In three weeks the world’s greatest athletes will take center stage at the XXXI Olympiad in Rio de Janeiro, a grand spectacle that will seize our nation’s attention and captivate us with unforgettable moments. From the swimming pool to gymnastics mats, a new group of American athletes will become heroes. We’ll choke up with emotion at the montages aired on NBC detailing the various obstacles athletes have overcome to reach the pinnacle of their sport. We’ll cheer when records fall. We’ll stand with pride as the national anthem plays for a gold-medal winning American.
By the time the opening ceremonies begin Aug. 5 (on a one-hour tape delay, thanks NBC), we’ll begin to forget the dizzying bombardment of negative news that has engulfed these Olympics in the weeks, months and year leading up to it.
A quick recap: Zika virus, a corrupt government, international doping scandal, polluted bays, athletes backing out, unfinished venues and an unpaid police force that may not be capable or willing to protect tourists.
Am I missing anything?
Type “Rio Olympics” into Google and the suggested words that follow are schedule, dates and disaster. It seems people mostly want to know when exactly the disaster will take place.
A New York Times story last week was headlined “Brazil’s Olympic Catastrophe.” Another story on thinkprogress.org was titled, “One Month Before The Olympic Games in Rio, Everything Is A Disaster.”
Naturally, the run-up to an Olympics is filled with stories of the host city struggling to reach the finish line. Eventually the Games begin and everything works itself out somehow.
But this feels different. This feels like we might have hit a turning point in the modern Olympics. That maybe it’s time to rethink how we view the biggest athletic event in the world.
I’ve always been a huge fan of the Olympics. I love watching curling in the winter. The bobsled. You name it. The Summer Games have the thrill of track and field, where seeing the fastest men and women in the world is always a sight to marvel. In 2008 I covered, albeit from home, Julia Smit of Mount Sinai’s Olympic swimming in Beijing.
I’ve become such a fan of the Olympics, that since the 2010 Vancouver Games, my friends and I have competed in fantasy Olympics, where we hold a draft to pick athletes in a variety of sports and see which team can score the most points based on the number of medals our athletes win. I vowed at one point to schedule vacation time around every Olympics to allow myself as much viewing time as possible.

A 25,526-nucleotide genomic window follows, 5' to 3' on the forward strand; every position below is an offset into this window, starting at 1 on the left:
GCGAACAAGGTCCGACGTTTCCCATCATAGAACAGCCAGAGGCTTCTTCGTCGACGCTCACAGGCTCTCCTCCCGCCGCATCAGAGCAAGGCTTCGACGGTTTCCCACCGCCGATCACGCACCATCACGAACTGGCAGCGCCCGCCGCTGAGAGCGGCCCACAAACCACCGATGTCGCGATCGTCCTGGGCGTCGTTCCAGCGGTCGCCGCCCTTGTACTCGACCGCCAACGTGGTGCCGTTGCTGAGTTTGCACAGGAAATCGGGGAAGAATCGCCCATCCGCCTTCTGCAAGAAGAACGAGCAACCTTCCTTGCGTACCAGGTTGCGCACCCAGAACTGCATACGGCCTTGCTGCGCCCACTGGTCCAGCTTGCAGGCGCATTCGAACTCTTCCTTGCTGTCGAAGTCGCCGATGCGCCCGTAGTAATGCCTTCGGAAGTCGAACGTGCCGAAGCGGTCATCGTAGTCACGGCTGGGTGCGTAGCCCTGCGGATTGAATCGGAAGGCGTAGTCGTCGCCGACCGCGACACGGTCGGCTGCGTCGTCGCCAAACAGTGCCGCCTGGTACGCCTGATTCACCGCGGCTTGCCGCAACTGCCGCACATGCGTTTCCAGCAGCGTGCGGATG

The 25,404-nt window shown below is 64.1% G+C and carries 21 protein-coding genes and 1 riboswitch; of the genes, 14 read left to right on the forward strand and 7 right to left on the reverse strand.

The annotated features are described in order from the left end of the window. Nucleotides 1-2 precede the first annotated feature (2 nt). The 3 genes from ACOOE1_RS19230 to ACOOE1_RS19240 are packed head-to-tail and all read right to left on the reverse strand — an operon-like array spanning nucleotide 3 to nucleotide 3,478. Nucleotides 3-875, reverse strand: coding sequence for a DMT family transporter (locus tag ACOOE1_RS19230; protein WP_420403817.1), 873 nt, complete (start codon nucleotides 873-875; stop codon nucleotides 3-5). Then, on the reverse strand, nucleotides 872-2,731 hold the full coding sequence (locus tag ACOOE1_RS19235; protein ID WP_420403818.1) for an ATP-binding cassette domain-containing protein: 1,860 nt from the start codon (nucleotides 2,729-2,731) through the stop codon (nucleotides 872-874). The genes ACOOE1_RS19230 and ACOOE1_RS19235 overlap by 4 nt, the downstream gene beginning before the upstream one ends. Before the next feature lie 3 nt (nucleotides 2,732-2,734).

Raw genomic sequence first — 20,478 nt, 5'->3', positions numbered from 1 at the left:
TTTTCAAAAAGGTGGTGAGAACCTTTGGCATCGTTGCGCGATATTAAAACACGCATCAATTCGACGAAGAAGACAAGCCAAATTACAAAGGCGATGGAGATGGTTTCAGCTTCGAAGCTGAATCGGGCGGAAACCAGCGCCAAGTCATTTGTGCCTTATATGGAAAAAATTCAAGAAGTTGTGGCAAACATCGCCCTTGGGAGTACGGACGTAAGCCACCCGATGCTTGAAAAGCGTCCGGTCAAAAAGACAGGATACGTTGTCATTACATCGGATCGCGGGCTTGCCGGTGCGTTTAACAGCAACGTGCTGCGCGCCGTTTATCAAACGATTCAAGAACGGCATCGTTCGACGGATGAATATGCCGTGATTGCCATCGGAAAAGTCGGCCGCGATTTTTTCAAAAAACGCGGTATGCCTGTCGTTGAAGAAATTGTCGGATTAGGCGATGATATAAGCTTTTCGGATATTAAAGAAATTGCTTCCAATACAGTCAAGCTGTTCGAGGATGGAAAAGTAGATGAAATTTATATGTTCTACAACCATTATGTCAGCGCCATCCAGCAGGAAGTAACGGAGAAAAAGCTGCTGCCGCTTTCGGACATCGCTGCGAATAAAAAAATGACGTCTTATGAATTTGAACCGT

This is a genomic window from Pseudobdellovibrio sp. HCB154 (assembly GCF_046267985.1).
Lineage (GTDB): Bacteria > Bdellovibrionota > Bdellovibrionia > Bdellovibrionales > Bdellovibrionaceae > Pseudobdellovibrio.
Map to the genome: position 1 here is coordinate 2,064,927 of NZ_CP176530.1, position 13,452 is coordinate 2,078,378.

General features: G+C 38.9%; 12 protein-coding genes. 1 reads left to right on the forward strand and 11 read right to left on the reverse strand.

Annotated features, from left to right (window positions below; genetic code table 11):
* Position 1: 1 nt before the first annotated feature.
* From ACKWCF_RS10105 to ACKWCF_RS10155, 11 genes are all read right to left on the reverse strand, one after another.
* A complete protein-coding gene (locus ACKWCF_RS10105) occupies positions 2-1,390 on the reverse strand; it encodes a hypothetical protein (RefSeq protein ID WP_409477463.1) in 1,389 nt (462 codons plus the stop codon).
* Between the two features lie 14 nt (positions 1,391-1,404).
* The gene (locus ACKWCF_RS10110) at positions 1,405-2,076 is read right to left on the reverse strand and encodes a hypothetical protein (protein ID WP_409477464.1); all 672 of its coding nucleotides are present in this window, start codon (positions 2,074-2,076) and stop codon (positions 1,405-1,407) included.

And yet here we are now, three weeks away from Rio and my mood toward these upcoming games borders indifference and dismay.
The New York Times earlier this month quoted the acting state governor in Rio as saying the crisis is so severe, it could bring “a total collapse in public security, health, education, mobility and environmental management.”
Now that’s something to think about when sitting at home watching Olympic archery.
When Rio was elected as the host city in 2009, beating out Chicago to become the first South American city to host the Olympics, it led to a grand celebration. Officials declared a holiday for city and state employees.
International Olympic Committee president Jacques Rogge was quoted in The New York Times as saying: “There was absolutely no flaw in the bid.”
Seven years later, it appears that bid had more than a few flaws.
Last year, when Boston was in the running as a host for the 2024 Games, residents there seemed overwhelmingly excited to see their bid fall apart. The city and the United States Olympic Committee agreed to cancel the bid last July as support waned.
It makes sense. The amount of money required to put on these games is astronomical and hardly worth it in the end. The infrastructure required, even for a modern city the size of Boston, puts a major burden on finances.
Maybe it’s time to accept that not every city deserves or needs a chance at hosting the Olympics. A solution could be to rotate a small number of cities. Ten cities could rotate between the Summer and Winter Games, allowing the festivities to be spread out over multiple continents. When a city like London, for example, finished in 2012, it would know that it had 20 years to prepare for the next Games. Infrastructure could be updated rather than built from scratch. Costs could be better spread out among all countries to contribute toward the host city.
I doubt it’s a solution that will ever happen. But if the Rio Games taught us anything, a city that hosts the Olympics should be capable of providing basic services like water and sanitation to its citizens before worrying about athletics and tourists.
The author is the editor of the Riverhead News-Review and The Suffolk Times. He can be reached at 631-354-8049 or email@example.com.